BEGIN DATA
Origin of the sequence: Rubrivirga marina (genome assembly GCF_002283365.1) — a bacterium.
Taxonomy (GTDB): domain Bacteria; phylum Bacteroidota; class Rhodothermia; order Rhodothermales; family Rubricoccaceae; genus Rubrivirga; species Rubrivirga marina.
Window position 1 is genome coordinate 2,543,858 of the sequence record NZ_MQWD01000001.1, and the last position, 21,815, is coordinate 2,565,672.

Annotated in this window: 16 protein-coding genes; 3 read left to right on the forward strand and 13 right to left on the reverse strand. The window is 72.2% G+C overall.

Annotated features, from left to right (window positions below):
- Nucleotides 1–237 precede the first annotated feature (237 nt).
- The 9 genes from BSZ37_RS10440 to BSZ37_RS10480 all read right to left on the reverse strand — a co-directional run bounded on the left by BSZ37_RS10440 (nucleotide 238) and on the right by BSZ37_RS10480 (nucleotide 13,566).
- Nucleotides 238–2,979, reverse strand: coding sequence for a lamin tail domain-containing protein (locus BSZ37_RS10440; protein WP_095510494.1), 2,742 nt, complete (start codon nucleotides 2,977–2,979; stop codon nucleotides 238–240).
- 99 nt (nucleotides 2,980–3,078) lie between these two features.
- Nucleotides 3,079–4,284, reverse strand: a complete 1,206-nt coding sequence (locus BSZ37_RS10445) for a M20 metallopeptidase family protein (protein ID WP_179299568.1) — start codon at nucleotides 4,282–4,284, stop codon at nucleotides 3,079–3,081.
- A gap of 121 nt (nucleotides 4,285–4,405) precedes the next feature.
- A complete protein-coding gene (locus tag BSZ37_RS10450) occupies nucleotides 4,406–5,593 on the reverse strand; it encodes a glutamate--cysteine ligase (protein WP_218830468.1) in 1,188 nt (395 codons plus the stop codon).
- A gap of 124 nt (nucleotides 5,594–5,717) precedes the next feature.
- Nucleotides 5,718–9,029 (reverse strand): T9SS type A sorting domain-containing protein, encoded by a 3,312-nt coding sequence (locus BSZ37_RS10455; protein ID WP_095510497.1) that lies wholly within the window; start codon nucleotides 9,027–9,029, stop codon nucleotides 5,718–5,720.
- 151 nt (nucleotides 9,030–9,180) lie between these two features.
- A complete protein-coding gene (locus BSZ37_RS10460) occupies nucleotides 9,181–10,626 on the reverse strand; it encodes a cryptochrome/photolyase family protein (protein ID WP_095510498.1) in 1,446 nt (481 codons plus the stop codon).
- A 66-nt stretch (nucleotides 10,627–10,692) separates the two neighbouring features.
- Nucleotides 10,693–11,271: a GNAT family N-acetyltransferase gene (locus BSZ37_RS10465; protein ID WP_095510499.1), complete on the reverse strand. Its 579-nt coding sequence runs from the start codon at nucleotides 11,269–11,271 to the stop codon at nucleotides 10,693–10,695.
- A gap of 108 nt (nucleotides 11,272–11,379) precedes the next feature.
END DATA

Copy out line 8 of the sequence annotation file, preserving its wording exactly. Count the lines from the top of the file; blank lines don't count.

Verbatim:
- Nucleotides 238–2,979, reverse strand: coding sequence for a lamin tail domain-containing protein (locus BSZ37_RS10440; protein WP_095510494.1), 2,742 nt, complete (start codon nucleotides 2,977–2,979; stop codon nucleotides 238–240).